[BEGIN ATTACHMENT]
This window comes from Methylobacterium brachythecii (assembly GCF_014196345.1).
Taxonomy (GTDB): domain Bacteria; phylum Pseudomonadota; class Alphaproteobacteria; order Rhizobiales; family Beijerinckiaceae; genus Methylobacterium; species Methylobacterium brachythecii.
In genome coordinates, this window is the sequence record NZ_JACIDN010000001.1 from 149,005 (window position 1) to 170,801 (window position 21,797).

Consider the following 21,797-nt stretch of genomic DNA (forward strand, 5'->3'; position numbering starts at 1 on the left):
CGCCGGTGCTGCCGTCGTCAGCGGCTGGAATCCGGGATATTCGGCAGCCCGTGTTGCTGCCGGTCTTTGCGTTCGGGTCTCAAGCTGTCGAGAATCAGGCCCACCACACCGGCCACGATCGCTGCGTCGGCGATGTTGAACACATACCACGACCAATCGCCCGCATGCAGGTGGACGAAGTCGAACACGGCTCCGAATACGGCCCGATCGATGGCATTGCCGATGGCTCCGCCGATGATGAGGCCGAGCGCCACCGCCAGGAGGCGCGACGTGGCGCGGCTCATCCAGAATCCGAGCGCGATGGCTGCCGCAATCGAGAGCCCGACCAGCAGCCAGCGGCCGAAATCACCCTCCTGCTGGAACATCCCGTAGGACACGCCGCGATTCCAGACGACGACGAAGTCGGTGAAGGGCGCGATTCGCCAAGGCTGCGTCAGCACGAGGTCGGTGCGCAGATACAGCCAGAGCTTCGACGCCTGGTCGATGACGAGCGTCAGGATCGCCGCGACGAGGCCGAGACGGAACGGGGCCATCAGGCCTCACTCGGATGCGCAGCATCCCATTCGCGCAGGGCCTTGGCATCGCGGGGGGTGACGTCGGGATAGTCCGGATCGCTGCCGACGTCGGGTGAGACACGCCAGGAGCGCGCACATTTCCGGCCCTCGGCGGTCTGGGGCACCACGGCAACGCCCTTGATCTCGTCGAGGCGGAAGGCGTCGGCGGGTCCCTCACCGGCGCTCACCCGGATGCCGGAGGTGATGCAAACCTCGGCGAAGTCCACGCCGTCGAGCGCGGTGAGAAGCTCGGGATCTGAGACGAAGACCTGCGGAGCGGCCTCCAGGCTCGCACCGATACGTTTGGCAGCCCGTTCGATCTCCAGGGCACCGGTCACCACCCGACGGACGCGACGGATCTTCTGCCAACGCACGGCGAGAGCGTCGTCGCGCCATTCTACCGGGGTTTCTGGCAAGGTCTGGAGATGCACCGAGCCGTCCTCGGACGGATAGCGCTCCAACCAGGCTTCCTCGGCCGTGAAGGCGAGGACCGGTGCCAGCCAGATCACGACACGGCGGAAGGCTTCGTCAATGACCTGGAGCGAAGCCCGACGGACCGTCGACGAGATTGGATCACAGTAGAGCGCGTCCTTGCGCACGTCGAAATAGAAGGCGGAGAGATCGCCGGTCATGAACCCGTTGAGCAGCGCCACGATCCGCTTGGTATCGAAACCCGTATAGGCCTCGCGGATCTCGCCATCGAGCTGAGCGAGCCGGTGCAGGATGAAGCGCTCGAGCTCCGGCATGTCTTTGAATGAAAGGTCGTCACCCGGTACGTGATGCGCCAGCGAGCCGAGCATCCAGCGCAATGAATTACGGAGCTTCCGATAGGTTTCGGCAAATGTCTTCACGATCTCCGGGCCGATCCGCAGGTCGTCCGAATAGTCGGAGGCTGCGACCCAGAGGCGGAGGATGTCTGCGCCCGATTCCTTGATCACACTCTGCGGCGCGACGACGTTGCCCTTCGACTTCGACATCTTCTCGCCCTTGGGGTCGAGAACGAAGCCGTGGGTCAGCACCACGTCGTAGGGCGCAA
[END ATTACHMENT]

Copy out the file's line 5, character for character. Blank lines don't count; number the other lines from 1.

CGCCGGTGCTGCCGTCGTCAGCGGCTGGAATCCGGGATATTCGGCAGCCCGTGTTGCTGCCGGTCTTTGCGTTCGGGTCTCAAGCTGTCGAGAATCAGGCCCACCACACCGGCCACGATCGCTGCGTCGGCGATGTTGAACACATACCACGACCAATCGCCCGCATGCAGGTGGACGAAGTCGAACACGGCTCCGAATACGGCCCGATCGATGGCATTGCCGATGGCTCCGCCGATGATGAGGCCGAGCGCCACCGCCAGGAGGCGCGACGTGGCGCGGCTCATCCAGAATCCGAGCGCGATGGCTGCCGCAATCGAGAGCCCGACCAGCAGCCAGCGGCCGAAATCACCCTCCTGCTGGAACATCCCGTAGGACACGCCGCGATTCCAGACGACGACGAAGTCGGTGAAGGGCGCGATTCGCCAAGGCTGCGTCAGCACGAGGTCGGTGCGCAGATACAGCCAGAGCTTCGACGCCTGGTCGATGACGAGCGTCAGGATCGCCGCGACGAGGCCGAGACGGAACGGGGCCATCAGGCCTCACTCGGATGCGCAGCATCCCATTCGCGCAGGGCCTTGGCATCGCGGGGGGTGACGTCGGGATAGTCCGGATCGCTGCCGACGTCGGGTGAGACACGCCAGGAGCGCGCACATTTCCGGCCCTCGGCGGTCTGGGGCACCACGGCAACGCCCTTGATCTCGTCGAGGCGGAAGGCGTCGGCGGGTCCCTCACCGGCGCTCACCCGGATGCCGGAGGTGATGCAAACCTCGGCGAAGTCCACGCCGTCGAGCGCGGTGAGAAGCTCGGGATCTGAGACGAAGACCTGCGGAGCGGCCTCCAGGCTCGCACCGATACGTTTGGCAGCCCGTTCGATCTCCAGGGCACCGGTCACCACCCGACGGACGCGACGGATCTTCTGCCAACGCACGGCGAGAGCGTCGTCGCGCCATTCTACCGGGGTTTCTGGCAAGGTCTGGAGATGCACCGAGCCGTCCTCGGACGGATAGCGCTCCAACCAGGCTTCCTCGGCCGTGAAGGCGAGGACCGGTGCCAGCCAGATCACGACACGGCGGAAGGCTTCGTCAATGACCTGGAGCGAAGCCCGACGGACCGTCGACGAGATTGGATCACAGTAGAGCGCGTCCTTGCGCACGTCGAAATAGAAGGCGGAGAGATCGCCGGTCATGAACCCGTTGAGCAGCGCCACGATCCGCTTGGTATCGAAACCCGTATAGGCCTCGCGGATCTCGCCATCGAGCTGAGCGAGCCGGTGCAGGATGAAGCGCTCGAGCTCCGGCATGTCTTTGAATGAAAGGTCGTCACCCGGTACGTGATGCGCCAGCGAGCCGAGCATCCAGCGCAATGAATTACGGAGCTTCCGATAGGTTTCGGCAAATGTCTTCACGATCTCCGGGCCGATCCGCAGGTCGTCCGAATAGTCGGAGGCTGCGACCCAGAGGCGGAGGATGTCTGCGCCCGATTCCTTGATCACACTCTGCGGCGCGACGACGTTGCCCTTCGACTTCGACATCTTCTCGCCCTTGGGGTCGAGAACGAAGCCGTGGGTCAGCACCACGTCGTAGGGCGCAA